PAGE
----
(killed 142 BCE)
Third leader of the Judean revolt against the Greco-Syrian
empire [166 BCE]. Jonathan was
the youngest son of Mattathias of Modein and
chief lieutenant of his elder brother, Judah
Maccabee. He reorganized Judean resistance to Syrian forces after
his brother's death [160 BCE]. He not only eluded capture by the Syrian
general who garrisoned Judea, but shrewdly bargained with rival claimants to the Syrian
throne. He was awarded the Judean high-priesthood by Alexander Balas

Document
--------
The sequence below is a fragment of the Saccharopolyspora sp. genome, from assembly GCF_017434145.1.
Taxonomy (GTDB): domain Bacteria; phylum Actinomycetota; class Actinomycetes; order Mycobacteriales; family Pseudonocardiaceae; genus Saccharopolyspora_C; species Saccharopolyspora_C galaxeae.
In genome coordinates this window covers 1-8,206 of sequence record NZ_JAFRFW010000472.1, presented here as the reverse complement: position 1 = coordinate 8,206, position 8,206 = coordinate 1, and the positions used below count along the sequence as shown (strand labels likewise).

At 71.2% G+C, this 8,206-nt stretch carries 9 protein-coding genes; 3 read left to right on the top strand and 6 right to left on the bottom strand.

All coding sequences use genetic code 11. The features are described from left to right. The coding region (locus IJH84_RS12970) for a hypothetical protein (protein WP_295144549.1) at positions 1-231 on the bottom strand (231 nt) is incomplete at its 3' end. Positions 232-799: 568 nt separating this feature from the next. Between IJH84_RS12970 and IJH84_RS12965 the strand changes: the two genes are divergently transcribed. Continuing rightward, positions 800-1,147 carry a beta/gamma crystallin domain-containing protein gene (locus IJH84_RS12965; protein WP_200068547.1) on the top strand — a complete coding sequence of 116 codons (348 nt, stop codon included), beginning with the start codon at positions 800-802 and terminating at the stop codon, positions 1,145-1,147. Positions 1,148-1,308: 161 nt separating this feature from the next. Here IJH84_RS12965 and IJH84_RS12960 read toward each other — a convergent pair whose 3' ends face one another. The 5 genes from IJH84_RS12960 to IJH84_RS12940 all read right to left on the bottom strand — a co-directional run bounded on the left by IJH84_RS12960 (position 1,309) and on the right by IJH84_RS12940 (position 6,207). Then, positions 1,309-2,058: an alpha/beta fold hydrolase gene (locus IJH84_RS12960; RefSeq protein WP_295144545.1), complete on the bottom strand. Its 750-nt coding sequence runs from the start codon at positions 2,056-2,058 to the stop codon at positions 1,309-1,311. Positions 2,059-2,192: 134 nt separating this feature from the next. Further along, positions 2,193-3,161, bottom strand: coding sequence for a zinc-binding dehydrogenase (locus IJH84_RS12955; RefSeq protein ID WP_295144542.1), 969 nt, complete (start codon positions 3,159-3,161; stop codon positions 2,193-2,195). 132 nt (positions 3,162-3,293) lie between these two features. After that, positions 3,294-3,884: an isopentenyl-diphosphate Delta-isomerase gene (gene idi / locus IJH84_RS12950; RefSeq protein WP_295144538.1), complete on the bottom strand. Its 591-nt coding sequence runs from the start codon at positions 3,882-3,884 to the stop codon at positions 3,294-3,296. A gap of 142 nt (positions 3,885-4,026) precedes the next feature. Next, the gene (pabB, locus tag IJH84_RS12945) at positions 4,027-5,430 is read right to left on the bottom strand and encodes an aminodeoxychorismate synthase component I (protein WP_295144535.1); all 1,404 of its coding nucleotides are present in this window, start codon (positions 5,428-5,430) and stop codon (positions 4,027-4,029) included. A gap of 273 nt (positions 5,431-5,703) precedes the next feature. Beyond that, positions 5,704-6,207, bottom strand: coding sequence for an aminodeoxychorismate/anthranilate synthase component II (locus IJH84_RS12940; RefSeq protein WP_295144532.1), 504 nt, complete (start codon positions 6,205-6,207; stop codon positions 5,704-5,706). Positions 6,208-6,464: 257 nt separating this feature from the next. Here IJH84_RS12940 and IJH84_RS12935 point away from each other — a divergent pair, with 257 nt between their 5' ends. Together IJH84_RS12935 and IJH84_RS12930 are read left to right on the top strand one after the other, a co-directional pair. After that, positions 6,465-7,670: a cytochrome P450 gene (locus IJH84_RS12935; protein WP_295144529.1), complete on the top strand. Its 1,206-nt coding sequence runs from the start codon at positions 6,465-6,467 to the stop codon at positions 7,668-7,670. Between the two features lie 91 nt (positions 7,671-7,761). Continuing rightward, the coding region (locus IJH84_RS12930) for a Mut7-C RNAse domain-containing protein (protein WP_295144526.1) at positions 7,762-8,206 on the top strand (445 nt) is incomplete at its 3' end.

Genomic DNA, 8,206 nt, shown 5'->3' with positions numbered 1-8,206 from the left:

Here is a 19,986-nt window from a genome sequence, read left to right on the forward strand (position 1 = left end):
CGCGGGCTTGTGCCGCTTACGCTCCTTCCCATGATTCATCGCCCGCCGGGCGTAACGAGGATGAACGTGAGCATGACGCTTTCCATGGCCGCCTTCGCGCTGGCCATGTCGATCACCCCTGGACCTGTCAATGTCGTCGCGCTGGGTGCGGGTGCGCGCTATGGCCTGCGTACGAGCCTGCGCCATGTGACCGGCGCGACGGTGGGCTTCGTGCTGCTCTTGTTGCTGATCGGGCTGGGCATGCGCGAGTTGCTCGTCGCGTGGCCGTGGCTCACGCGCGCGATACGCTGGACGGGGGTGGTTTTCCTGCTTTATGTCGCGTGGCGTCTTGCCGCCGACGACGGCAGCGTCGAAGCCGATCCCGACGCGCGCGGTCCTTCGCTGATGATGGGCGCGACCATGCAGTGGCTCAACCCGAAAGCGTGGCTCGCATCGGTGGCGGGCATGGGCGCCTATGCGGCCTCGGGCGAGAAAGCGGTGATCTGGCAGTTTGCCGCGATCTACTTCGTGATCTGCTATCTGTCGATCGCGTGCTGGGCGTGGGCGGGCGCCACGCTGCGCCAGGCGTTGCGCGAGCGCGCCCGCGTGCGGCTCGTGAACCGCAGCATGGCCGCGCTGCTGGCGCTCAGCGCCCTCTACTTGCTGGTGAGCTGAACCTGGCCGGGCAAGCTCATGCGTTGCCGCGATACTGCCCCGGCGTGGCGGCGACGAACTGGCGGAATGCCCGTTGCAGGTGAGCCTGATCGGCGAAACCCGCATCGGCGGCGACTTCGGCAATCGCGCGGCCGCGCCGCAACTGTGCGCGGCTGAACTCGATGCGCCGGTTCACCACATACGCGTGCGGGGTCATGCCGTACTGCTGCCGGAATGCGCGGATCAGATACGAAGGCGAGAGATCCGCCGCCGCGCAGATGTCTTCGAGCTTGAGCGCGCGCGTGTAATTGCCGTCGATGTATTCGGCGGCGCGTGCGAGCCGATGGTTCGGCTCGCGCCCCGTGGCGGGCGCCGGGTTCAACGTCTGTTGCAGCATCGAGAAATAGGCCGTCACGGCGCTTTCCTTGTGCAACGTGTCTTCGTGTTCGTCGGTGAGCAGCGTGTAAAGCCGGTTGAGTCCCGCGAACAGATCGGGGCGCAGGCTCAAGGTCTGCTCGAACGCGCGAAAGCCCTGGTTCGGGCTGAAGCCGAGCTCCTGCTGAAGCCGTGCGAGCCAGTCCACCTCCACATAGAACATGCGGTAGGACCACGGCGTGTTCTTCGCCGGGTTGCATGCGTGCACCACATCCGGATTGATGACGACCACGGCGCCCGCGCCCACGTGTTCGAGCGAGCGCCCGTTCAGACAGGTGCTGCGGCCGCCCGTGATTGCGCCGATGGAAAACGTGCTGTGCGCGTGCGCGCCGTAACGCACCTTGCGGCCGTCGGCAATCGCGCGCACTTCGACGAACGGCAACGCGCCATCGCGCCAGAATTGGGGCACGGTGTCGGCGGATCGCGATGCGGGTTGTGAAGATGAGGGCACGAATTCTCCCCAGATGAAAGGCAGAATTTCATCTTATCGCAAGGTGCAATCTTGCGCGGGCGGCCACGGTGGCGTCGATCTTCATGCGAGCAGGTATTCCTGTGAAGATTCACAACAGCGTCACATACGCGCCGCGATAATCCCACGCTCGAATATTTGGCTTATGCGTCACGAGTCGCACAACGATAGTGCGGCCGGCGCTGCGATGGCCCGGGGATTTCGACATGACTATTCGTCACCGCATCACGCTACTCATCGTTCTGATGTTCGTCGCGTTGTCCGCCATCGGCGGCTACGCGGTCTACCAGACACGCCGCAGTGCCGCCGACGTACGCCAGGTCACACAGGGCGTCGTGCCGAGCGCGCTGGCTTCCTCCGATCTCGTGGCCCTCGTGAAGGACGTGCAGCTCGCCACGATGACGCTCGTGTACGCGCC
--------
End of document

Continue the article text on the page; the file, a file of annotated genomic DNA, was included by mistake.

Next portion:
[152 BCE] and later rewarded with full control of Judean territory after
he defeated Demetrius II [147 BCE]. After Balas' death [145 BCE], Jonathan
gained a foothold in Samaria by allying himself with Demetrius.
When Demetrius was overthrown, Jonathan
courted more gentile allies and tried to take control of more territory.
He invaded southern Galilee,
but was captured and killed by treachery at Ptolemaïs [Akko]. Despite spectacular external
political gains, Jonathan's policies created religious discord among
conservative Jews, many of whom viewed his claim to the high-priesthood
illegitimate. He left no male heirs, but the Jewish historian Josephus claimed descent from an unnamed daughter. He was succeeded by his older
brother Simon, whose descendents
became the Hasmonean dynasty of Judean rulers.